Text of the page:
Since you have been raised to new life with Christ, set your sights on the realities of heaven, where Christ sits in the place of honor at God’s right hand. 2 Think about the things of heaven, not the things of earth.3 For you died to this life, and your real life is hidden with Christ in God.4 And when Christ, who is your life, is revealed to the whole world, you will share in all his glory.
– Colossians 3:1-4, NLT
September 10, 2017
At the outset of his letter to the church in Colossae, the apostle Paul made it clear that “…we have heard of your faith in Christ Jesus and your love for all of God’s people, which come from your confident hope of what God has reserved for you in heaven” (Colossians 1:4-5). Here, Paul asserts that their faith in Christ Jesus and their love for all of God’s people emerges from their ‘confident hope’ in heaven.
As we have looked at this book, we now know that our confident hope in heaven is not based upon our works or efforts but solely upon God’s work through His Son, Jesus Christ. Having responded to this Good News in faith we produce fruit (vs. 10) that includes an ever-increasing faith in Christ Jesus and a love for others.
So, also, Paul begins chapter 3 by encouraging followers of Christ to “set our sights on the realities of heaven” because our lives are no longer anchored in this world; but, rather, in heaven. Consequently, the faith and love is going to work itself out in our lives as we live in hope.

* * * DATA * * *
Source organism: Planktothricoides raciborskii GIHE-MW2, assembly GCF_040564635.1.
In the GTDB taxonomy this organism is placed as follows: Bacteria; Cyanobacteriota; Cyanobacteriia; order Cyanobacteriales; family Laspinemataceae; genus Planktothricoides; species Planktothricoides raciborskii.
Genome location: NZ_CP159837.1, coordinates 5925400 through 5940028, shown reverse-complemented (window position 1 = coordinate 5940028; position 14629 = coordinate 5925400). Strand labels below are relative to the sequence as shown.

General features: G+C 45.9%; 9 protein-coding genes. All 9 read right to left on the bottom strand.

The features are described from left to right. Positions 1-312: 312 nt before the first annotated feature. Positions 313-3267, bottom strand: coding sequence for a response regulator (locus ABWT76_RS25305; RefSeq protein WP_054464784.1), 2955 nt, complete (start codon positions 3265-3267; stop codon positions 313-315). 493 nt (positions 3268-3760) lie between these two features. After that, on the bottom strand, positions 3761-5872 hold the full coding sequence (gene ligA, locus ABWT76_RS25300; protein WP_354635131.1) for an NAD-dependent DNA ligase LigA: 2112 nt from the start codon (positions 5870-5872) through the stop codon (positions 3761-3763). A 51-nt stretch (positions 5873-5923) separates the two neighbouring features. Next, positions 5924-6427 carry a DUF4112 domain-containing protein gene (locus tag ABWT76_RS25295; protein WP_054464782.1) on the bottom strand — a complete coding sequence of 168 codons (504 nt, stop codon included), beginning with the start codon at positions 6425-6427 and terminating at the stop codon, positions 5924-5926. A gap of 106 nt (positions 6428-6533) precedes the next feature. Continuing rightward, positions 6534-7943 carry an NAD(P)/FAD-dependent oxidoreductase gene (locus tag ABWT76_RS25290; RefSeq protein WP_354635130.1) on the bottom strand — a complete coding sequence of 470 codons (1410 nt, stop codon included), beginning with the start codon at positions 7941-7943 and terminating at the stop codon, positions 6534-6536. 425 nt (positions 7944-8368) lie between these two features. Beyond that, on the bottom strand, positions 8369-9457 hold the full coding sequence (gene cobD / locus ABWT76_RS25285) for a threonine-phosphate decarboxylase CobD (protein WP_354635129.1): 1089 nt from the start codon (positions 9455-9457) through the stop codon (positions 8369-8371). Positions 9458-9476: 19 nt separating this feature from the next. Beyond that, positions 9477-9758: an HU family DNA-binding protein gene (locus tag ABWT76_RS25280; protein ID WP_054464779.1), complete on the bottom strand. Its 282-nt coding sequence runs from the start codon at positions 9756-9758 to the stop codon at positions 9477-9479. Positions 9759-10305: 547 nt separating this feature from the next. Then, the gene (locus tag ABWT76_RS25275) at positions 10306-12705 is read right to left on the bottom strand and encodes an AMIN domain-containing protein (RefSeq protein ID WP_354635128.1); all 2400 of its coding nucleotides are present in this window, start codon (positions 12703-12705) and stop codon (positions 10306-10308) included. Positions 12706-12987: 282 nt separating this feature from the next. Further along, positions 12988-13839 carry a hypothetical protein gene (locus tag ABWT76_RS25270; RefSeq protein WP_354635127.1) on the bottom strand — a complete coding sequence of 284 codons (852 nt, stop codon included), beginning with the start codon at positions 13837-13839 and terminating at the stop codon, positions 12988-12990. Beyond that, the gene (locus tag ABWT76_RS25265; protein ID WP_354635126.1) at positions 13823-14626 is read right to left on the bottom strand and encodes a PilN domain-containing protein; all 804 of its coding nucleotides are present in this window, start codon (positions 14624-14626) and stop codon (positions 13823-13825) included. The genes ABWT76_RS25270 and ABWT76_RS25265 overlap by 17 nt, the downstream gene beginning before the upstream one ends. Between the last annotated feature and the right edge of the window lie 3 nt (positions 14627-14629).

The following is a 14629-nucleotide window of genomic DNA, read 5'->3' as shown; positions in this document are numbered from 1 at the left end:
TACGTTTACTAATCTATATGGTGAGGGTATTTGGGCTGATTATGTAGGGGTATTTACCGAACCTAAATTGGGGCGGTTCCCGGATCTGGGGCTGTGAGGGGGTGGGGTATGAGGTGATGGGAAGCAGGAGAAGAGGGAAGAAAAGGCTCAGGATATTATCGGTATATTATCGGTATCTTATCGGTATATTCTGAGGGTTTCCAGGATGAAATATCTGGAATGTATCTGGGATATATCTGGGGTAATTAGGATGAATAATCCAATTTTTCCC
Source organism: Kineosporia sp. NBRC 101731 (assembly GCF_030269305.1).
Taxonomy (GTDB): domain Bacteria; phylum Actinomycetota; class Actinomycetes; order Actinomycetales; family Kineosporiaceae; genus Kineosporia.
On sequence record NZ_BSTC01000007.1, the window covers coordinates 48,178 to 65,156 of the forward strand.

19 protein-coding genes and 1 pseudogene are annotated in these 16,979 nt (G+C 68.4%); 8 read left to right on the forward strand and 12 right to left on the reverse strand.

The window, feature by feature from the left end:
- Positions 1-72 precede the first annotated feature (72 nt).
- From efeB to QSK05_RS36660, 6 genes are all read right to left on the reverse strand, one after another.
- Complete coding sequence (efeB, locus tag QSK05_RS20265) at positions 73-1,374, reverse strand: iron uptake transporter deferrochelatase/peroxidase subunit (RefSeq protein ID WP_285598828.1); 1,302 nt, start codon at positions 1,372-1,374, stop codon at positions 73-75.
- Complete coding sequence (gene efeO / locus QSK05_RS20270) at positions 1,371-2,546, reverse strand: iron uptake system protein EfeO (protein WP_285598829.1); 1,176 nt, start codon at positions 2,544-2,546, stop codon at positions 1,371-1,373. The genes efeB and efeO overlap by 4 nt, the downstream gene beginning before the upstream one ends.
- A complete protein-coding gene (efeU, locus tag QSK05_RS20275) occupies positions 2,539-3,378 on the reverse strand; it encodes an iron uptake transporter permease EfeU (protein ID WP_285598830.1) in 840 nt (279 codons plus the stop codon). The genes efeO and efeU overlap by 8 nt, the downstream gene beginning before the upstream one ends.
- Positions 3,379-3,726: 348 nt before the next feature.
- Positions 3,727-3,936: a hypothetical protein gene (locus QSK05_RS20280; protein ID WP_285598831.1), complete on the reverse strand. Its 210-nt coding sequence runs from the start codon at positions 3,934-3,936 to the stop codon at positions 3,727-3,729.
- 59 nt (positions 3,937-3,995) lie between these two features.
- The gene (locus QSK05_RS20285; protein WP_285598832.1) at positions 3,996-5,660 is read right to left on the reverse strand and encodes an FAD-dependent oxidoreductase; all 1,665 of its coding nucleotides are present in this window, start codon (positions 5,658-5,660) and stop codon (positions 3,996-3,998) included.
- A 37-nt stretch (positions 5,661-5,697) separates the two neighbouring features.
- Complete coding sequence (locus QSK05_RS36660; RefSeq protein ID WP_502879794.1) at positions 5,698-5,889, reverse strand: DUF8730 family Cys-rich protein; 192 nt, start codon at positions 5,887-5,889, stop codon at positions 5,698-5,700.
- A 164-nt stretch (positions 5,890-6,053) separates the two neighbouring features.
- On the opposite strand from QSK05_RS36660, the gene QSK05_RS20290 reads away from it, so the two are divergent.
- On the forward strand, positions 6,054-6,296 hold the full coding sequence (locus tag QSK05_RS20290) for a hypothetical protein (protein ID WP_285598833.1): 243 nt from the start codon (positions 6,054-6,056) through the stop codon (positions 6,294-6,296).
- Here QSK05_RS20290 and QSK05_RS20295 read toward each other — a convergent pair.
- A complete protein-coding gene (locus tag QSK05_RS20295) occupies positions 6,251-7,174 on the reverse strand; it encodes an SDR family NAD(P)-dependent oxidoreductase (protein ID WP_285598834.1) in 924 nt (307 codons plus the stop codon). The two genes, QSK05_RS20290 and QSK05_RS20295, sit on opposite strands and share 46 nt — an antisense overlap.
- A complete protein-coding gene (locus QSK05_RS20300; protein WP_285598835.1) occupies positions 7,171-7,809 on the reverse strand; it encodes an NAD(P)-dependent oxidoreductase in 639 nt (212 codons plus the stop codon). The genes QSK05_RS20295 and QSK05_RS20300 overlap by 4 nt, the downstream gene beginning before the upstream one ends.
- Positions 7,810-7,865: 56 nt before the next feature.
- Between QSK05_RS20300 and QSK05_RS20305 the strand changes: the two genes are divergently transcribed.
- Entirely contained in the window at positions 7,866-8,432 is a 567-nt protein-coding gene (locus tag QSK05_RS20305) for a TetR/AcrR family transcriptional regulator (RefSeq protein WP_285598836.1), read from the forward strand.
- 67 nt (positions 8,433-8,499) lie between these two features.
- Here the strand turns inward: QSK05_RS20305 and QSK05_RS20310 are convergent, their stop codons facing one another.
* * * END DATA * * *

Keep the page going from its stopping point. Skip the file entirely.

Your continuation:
When we are uncomfortable with such a liberating grace based on a confident assurance of eternal life, we must admit to have a tendency to question the fruit that is produced. Whether the fruitful action was done correctly or falls within one’s theological understanding goes beyond the good that is done in order to ferret out the error. This begins a deadly progression of questioning our actions and doubting our security in Christ. The end result is diminished faith in Christ’s ability to save and love with judgmentalism and sectarianism.
I believe it is this tendency that Paul addresses in chapter 2 that leads him to give moral instruction in the broadest strokes in chapter 3:5-10. Certainly Paul could have itemized these sins in greater detail. Conversely, he could have been much more exacting in meaning than simply telling wives to submit to their husbands, husbands to love their wives, and children to obey their parents. How many volumes of books have been written about these topics in our lifetime alone?
The key is that for a people who are anchored in their hope of heaven, devoted to growing in their faith in Christ and, out of gratitude, exceeding the bare minimums to love others there is not as much need for detailed instruction. These concerns are but asterisks…footnotes…to clarify what true followers of Christ already know so they be encouraged to keep on track while, also, watching for those who lose their way.
For those whose confident hope is in heaven, the more fruitful encouragements are to grow in faith and love. This is Paul’s approach in the bulk of the chapter and it is something to keep in mind as we encourage one another. Rather than judging other’s motives or critiquing the correctness of others’ efforts perhaps our time would best be spent rolling up our sleeves and joining in their efforts and striving to do better, together, out of gratitude for what Christ has done for us.